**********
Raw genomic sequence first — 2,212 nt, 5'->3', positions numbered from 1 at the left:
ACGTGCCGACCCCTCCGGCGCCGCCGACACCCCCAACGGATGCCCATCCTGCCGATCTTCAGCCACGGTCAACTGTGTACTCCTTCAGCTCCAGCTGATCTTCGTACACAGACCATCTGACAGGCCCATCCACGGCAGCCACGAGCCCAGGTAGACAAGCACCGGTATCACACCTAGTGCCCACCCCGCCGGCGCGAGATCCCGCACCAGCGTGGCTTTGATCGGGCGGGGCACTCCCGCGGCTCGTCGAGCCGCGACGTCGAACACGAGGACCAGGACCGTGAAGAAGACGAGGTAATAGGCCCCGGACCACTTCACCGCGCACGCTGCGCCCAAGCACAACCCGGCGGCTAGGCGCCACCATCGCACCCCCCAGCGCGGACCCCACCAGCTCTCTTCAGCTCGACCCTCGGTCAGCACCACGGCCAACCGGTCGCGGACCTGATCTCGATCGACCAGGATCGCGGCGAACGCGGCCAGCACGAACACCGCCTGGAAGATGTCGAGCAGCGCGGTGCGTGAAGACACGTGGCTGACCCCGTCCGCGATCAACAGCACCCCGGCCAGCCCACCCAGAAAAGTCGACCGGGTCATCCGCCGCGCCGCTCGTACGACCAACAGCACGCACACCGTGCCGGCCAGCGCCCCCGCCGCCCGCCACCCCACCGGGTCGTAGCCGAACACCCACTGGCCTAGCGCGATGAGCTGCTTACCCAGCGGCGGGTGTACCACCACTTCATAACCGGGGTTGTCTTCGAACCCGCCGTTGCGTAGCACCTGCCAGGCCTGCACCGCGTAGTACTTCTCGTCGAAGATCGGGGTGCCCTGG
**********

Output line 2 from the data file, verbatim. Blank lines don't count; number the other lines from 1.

ACGTGCCGACCCCTCCGGCGCCGCCGACACCCCCAACGGATGCCCATCCTGCCGATCTTCAGCCACGGTCAACTGTGTACTCCTTCAGCTCCAGCTGATCTTCGTACACAGACCATCTGACAGGCCCATCCACGGCAGCCACGAGCCCAGGTAGACAAGCACCGGTATCACACCTAGTGCCCACCCCGCCGGCGCGAGATCCCGCACCAGCGTGGCTTTGATCGGGCGGGGCACTCCCGCGGCTCGTCGAGCCGCGACGTCGAACACGAGGACCAGGACCGTGAAGAAGACGAGGTAATAGGCCCCGGACCACTTCACCGCGCACGCTGCGCCCAAGCACAACCCGGCGGCTAGGCGCCACCATCGCACCCCCCAGCGCGGACCCCACCAGCTCTCTTCAGCTCGACCCTCGGTCAGCACCACGGCCAACCGGTCGCGGACCTGATCTCGATCGACCAGGATCGCGGCGAACGCGGCCAGCACGAACACCGCCTGGAAGATGTCGAGCAGCGCGGTGCGTGAAGACACGTGGCTGACCCCGTCCGCGATCAACAGCACCCCGGCCAGCCCACCCAGAAAAGTCGACCGGGTCATCCGCCGCGCCGCTCGTACGACCAACAGCACGCACACCGTGCCGGCCAGCGCCCCCGCCGCCCGCCACCCCACCGGGTCGTAGCCGAACACCCACTGGCCTAGCGCGATGAGCTGCTTACCCAGCGGCGGGTGTACCACCACTTCATAACCGGGGTTGTCTTCGAACCCGCCGTTGCGTAGCACCTGCCAGGCCTGCACCGCGTAGTACTTCTCGTCGAAGATCGGGGTGCCCTGG